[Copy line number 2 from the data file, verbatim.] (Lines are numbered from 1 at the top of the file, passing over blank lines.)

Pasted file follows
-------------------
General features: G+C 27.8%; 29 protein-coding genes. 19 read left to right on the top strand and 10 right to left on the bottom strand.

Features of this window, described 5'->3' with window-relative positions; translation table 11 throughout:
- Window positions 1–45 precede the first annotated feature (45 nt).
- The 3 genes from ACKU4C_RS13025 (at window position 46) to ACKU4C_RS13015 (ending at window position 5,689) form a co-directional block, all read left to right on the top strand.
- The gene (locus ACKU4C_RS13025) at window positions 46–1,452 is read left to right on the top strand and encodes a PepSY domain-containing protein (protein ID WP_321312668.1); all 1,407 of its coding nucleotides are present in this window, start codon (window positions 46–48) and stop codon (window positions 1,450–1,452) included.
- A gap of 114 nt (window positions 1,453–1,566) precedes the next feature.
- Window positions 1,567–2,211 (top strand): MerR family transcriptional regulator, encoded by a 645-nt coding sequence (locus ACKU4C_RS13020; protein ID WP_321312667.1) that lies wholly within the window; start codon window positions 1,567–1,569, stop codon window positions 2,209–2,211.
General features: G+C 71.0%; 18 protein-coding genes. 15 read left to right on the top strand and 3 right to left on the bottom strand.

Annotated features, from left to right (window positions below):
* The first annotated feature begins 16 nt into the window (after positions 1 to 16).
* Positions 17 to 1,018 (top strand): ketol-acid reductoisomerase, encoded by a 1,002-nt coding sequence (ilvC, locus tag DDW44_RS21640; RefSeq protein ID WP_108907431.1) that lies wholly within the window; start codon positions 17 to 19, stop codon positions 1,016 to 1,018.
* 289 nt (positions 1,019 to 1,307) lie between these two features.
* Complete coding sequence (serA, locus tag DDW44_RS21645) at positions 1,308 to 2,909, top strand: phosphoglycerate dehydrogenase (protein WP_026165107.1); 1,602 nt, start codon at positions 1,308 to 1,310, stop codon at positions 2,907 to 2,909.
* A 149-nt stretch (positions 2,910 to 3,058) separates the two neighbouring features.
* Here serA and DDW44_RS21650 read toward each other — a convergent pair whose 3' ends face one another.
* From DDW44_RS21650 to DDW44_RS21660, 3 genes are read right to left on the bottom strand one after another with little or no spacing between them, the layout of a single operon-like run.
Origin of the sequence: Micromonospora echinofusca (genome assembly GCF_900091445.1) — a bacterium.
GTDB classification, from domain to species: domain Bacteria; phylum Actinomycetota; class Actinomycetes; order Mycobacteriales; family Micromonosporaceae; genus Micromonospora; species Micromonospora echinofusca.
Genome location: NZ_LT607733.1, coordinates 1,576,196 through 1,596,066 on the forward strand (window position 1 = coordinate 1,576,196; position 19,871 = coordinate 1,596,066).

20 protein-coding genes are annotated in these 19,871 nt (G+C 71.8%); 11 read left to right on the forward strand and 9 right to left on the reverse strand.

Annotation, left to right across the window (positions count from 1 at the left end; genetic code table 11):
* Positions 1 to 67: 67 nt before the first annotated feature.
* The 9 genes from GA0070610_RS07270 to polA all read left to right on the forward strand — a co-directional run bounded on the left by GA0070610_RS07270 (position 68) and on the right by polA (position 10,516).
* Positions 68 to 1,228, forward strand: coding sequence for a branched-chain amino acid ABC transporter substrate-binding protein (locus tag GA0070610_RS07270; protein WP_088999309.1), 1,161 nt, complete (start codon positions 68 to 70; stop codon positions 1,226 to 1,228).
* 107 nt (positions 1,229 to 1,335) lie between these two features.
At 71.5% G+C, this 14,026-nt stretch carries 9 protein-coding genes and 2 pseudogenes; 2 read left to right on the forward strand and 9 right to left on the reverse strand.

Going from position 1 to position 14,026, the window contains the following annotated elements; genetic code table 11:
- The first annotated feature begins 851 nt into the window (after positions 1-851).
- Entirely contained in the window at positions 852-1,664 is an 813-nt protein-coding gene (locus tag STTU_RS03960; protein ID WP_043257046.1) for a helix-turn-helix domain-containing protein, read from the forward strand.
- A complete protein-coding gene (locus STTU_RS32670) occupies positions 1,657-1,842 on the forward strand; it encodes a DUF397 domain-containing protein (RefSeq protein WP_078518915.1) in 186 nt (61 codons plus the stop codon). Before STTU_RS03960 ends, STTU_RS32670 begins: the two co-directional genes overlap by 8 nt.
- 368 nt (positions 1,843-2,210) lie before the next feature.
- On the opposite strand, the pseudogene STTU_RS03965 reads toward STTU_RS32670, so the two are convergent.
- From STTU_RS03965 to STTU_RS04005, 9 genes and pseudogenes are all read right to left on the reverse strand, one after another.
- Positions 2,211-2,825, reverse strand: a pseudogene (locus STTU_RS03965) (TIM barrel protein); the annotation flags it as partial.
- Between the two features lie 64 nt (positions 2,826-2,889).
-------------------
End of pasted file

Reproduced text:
Features of this window, described 5'->3' with window-relative positions; translation table 11 throughout: